Most people have the experience of a family member, loved one, or a friend moving away. Even though the new location is described in detail, and even if one has seen many pictures, it’s not until one actually visits that the place becomes real. It is natural to want to see with one’s own eyes and experience for oneself the feel of a place where a loved one now lives to be able to place him there in the mind’s eye after the visit.
Such was the motivation for a summer trip taken by my husband and me. Our goal was simple, to see as many literary places in England that we could in two weeks, focusing on St. John Henry Newman. It was a huge success. St. John Henry no longer seems quite so distant, having looked out his windows and tread his paths. We went to Oxford, Littlemore, and Birmingham in the Newman portion of our adventure, and without planning to, we walked through the Bloomsbury section of London, where he grew up.
Oxford is the place to begin with a Newman pilgrimage. Oxford University is so famous and so storied, that the place itself looms large in the literary imagination. Of course, almost everyone has seen images of the incredible ancient buildings, towering spires, groomed lawns of the college quads in countless films and t.v. shows, so I was a bit surprised when we arrived at our Bed and Breakfast near the City Centre. Oxford is a bustling urban city of over 160,000 residents, and the streets were humming with activity. All around there were cafes, bars, restaurants, music venues, shops, and pubs in a cosmopolitan setting. Double decker buses, cars, bikes, and pedestrians filled the busy streets and sidewalks. After a shift in perspective grasping the reality of modern Oxford, we set out on foot for our first goal, Christ Church Cathedral, to hear Evensong.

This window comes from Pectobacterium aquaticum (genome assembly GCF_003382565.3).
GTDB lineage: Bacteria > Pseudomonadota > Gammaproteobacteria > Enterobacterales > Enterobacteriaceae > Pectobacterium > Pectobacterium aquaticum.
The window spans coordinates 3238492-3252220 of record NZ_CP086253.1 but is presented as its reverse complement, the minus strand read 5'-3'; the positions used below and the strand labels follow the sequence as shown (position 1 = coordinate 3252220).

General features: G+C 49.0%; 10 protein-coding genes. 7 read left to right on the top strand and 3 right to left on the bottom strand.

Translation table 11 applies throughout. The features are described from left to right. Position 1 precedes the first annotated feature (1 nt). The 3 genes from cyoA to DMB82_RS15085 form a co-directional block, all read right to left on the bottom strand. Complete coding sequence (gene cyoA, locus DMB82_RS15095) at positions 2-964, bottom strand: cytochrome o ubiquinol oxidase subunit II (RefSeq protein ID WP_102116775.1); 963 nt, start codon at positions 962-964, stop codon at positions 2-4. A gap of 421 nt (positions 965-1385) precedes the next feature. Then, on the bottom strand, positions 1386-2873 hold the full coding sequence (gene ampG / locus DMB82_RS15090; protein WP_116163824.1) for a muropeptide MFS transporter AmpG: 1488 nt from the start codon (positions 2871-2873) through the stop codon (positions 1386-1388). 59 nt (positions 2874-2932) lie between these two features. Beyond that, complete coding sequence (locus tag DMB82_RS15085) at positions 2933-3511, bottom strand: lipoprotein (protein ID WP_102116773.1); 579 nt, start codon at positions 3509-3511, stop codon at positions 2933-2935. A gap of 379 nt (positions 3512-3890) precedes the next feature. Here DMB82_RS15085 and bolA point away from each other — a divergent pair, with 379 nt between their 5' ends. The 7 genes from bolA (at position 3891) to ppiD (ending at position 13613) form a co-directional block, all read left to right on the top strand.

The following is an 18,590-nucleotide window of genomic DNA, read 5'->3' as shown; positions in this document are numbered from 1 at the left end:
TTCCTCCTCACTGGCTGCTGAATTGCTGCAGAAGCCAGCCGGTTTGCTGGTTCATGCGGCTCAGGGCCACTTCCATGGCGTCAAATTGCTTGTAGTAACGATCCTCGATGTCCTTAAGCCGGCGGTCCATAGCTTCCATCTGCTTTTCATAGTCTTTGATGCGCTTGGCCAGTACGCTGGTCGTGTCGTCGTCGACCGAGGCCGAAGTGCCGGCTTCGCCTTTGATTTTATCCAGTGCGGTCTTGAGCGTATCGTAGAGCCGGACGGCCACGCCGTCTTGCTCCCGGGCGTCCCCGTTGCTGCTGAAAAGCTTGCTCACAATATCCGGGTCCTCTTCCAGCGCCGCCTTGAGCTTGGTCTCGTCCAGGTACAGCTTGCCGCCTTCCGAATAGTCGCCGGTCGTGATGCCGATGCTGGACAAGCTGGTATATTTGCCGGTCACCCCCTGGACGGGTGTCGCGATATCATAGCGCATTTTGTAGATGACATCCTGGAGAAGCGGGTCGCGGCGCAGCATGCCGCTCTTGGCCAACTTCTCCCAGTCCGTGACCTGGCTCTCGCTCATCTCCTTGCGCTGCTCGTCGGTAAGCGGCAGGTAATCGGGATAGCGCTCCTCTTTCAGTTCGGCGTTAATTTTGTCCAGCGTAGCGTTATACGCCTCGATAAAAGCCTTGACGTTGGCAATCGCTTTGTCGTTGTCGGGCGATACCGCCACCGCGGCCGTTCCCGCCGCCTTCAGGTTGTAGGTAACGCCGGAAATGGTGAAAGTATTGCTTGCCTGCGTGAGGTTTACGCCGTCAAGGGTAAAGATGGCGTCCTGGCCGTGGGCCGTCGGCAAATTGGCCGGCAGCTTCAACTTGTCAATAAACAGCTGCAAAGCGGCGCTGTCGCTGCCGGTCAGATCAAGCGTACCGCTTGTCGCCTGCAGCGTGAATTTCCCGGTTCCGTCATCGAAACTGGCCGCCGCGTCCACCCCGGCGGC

Christ Church, founded in 1546, was a priory dedicated to St. Frideswide, patron of the city and the university. There Newman was ordained an Anglican priest in 1825. It was an easy walk to reach there, but a not unexpected rain slowed us a bit, as we dodged and darted our way through throngs of tourists, locals, and students. One can see the beautiful towers and buildings of Oxford easily as a walk proceeds. What is not expected is that the university buildings are set within this city environment. We found Christ Church and joined the soggy queue of people all waiting outside on the sidewalk for word that it was okay to proceed to the church. Once one steps beneath the arched stone entrance through the huge wooden gates into the quad of not only Christ Church but most of the colleges of the University, it’s an immediate step back in time. All the sudden 100s of years disappear, the city noise is muffled, and there before you are stone buildings grander, more majestic, more imposing than any picture could portray. This was our experience with all the places in Oxford, the anachronistic juxtaposition of a hip H&M next-door to gates that take one into the 15th century. We proceeded with the others across the expansive quad with its center fountain, slowed our step to walk into this amazing church, eyes lifting to the soaring heights of the ceiling; there was an almost tangible feel of generations of worship surrounding us. We sat quietly in the ornately carved wood of the choir with the other visitors, and listened to beautiful words of Anglican evensong sung by the clear voices of the choir, while gazing upon the same stained glass windows that Newman looked upon. It was stirring.